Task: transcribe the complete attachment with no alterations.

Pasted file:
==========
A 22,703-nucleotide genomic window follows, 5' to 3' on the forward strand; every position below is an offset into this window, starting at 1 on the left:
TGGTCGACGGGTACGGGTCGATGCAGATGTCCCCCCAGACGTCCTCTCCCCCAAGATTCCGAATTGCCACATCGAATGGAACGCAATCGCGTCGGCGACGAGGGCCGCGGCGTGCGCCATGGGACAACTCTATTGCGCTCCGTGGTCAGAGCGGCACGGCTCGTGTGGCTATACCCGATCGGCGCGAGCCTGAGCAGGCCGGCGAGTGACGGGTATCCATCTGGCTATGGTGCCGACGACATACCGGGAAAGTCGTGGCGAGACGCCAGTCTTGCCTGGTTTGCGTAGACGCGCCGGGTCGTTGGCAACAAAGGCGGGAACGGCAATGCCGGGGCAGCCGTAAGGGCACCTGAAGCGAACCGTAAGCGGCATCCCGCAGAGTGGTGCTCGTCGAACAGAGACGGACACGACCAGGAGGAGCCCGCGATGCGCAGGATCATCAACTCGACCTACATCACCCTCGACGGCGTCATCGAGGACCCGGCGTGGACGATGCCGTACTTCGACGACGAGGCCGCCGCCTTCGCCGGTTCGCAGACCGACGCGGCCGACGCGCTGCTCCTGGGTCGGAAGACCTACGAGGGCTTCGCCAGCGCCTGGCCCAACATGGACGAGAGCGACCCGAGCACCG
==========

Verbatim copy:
A 22,703-nucleotide genomic window follows, 5' to 3' on the forward strand; every position below is an offset into this window, starting at 1 on the left:
TGGTCGACGGGTACGGGTCGATGCAGATGTCCCCCCAGACGTCCTCTCCCCCAAGATTCCGAATTGCCACATCGAATGGAACGCAATCGCGTCGGCGACGAGGGCCGCGGCGTGCGCCATGGGACAACTCTATTGCGCTCCGTGGTCAGAGCGGCACGGCTCGTGTGGCTATACCCGATCGGCGCGAGCCTGAGCAGGCCGGCGAGTGACGGGTATCCATCTGGCTATGGTGCCGACGACATACCGGGAAAGTCGTGGCGAGACGCCAGTCTTGCCTGGTTTGCGTAGACGCGCCGGGTCGTTGGCAACAAAGGCGGGAACGGCAATGCCGGGGCAGCCGTAAGGGCACCTGAAGCGAACCGTAAGCGGCATCCCGCAGAGTGGTGCTCGTCGAACAGAGACGGACACGACCAGGAGGAGCCCGCGATGCGCAGGATCATCAACTCGACCTACATCACCCTCGACGGCGTCATCGAGGACCCGGCGTGGACGATGCCGTACTTCGACGACGAGGCCGCCGCCTTCGCCGGTTCGCAGACCGACGCGGCCGACGCGCTGCTCCTGGGTCGGAAGACCTACGAGGGCTTCGCCAGCGCCTGGCCCAACATGGACGAGAGCGACCCGAGCACCG